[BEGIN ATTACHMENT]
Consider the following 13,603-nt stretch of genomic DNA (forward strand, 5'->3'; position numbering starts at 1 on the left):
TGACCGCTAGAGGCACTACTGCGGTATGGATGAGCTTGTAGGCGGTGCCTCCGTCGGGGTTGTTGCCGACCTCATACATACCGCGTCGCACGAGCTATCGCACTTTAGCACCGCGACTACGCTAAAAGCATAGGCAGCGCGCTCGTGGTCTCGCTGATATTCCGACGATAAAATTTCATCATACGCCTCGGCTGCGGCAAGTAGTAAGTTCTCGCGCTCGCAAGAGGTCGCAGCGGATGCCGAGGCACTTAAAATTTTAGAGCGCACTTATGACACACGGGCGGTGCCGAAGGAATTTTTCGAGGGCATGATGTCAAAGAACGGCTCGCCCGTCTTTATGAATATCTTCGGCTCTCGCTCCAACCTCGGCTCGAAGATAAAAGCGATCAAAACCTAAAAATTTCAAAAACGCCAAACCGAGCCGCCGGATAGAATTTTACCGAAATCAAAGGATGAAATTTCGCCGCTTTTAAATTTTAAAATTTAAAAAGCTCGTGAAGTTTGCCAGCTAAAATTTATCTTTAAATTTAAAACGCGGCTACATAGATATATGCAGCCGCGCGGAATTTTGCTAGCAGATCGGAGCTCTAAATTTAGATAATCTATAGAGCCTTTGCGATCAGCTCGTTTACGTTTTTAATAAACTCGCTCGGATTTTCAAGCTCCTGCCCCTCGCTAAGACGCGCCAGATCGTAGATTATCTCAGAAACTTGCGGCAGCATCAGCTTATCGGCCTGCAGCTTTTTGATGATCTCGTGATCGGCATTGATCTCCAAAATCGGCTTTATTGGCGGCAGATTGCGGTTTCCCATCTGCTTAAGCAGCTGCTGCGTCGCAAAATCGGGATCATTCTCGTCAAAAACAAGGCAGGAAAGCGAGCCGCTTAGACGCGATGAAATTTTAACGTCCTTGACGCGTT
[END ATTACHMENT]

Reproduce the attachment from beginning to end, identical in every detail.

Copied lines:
Consider the following 13,603-nt stretch of genomic DNA (forward strand, 5'->3'; position numbering starts at 1 on the left):
TGACCGCTAGAGGCACTACTGCGGTATGGATGAGCTTGTAGGCGGTGCCTCCGTCGGGGTTGTTGCCGACCTCATACATACCGCGTCGCACGAGCTATCGCACTTTAGCACCGCGACTACGCTAAAAGCATAGGCAGCGCGCTCGTGGTCTCGCTGATATTCCGACGATAAAATTTCATCATACGCCTCGGCTGCGGCAAGTAGTAAGTTCTCGCGCTCGCAAGAGGTCGCAGCGGATGCCGAGGCACTTAAAATTTTAGAGCGCACTTATGACACACGGGCGGTGCCGAAGGAATTTTTCGAGGGCATGATGTCAAAGAACGGCTCGCCCGTCTTTATGAATATCTTCGGCTCTCGCTCCAACCTCGGCTCGAAGATAAAAGCGATCAAAACCTAAAAATTTCAAAAACGCCAAACCGAGCCGCCGGATAGAATTTTACCGAAATCAAAGGATGAAATTTCGCCGCTTTTAAATTTTAAAATTTAAAAAGCTCGTGAAGTTTGCCAGCTAAAATTTATCTTTAAATTTAAAACGCGGCTACATAGATATATGCAGCCGCGCGGAATTTTGCTAGCAGATCGGAGCTCTAAATTTAGATAATCTATAGAGCCTTTGCGATCAGCTCGTTTACGTTTTTAATAAACTCGCTCGGATTTTCAAGCTCCTGCCCCTCGCTAAGACGCGCCAGATCGTAGATTATCTCAGAAACTTGCGGCAGCATCAGCTTATCGGCCTGCAGCTTTTTGATGATCTCGTGATCGGCATTGATCTCCAAAATCGGCTTTATTGGCGGCAGATTGCGGTTTCCCATCTGCTTAAGCAGCTGCTGCGTCGCAAAATCGGGATCATTCTCGTCAAAAACAAGGCAGGAAAGCGAGCCGCTTAGACGCGATGAAATTTTAACGTCCTTGACGCGTT